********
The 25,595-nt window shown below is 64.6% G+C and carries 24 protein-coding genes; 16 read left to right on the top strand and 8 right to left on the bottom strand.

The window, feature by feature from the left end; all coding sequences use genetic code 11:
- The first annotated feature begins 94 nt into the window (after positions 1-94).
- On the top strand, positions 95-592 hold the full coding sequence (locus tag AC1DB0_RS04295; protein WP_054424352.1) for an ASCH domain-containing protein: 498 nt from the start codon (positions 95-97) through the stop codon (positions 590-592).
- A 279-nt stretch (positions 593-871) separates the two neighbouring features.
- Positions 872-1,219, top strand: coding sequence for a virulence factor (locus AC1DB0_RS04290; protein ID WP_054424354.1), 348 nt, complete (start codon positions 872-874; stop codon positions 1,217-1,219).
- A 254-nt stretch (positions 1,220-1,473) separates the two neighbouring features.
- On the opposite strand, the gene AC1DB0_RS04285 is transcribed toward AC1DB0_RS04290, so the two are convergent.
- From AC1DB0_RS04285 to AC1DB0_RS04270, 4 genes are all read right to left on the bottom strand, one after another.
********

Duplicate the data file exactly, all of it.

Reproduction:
The 25,595-nt window shown below is 64.6% G+C and carries 24 protein-coding genes; 16 read left to right on the top strand and 8 right to left on the bottom strand.

The window, feature by feature from the left end; all coding sequences use genetic code 11:
- The first annotated feature begins 94 nt into the window (after positions 1-94).
- On the top strand, positions 95-592 hold the full coding sequence (locus tag AC1DB0_RS04295; protein WP_054424352.1) for an ASCH domain-containing protein: 498 nt from the start codon (positions 95-97) through the stop codon (positions 590-592).
- A 279-nt stretch (positions 593-871) separates the two neighbouring features.
- Positions 872-1,219, top strand: coding sequence for a virulence factor (locus AC1DB0_RS04290; protein ID WP_054424354.1), 348 nt, complete (start codon positions 872-874; stop codon positions 1,217-1,219).
- A 254-nt stretch (positions 1,220-1,473) separates the two neighbouring features.
- On the opposite strand, the gene AC1DB0_RS04285 is transcribed toward AC1DB0_RS04290, so the two are convergent.
- From AC1DB0_RS04285 to AC1DB0_RS04270, 4 genes are all read right to left on the bottom strand, one after another.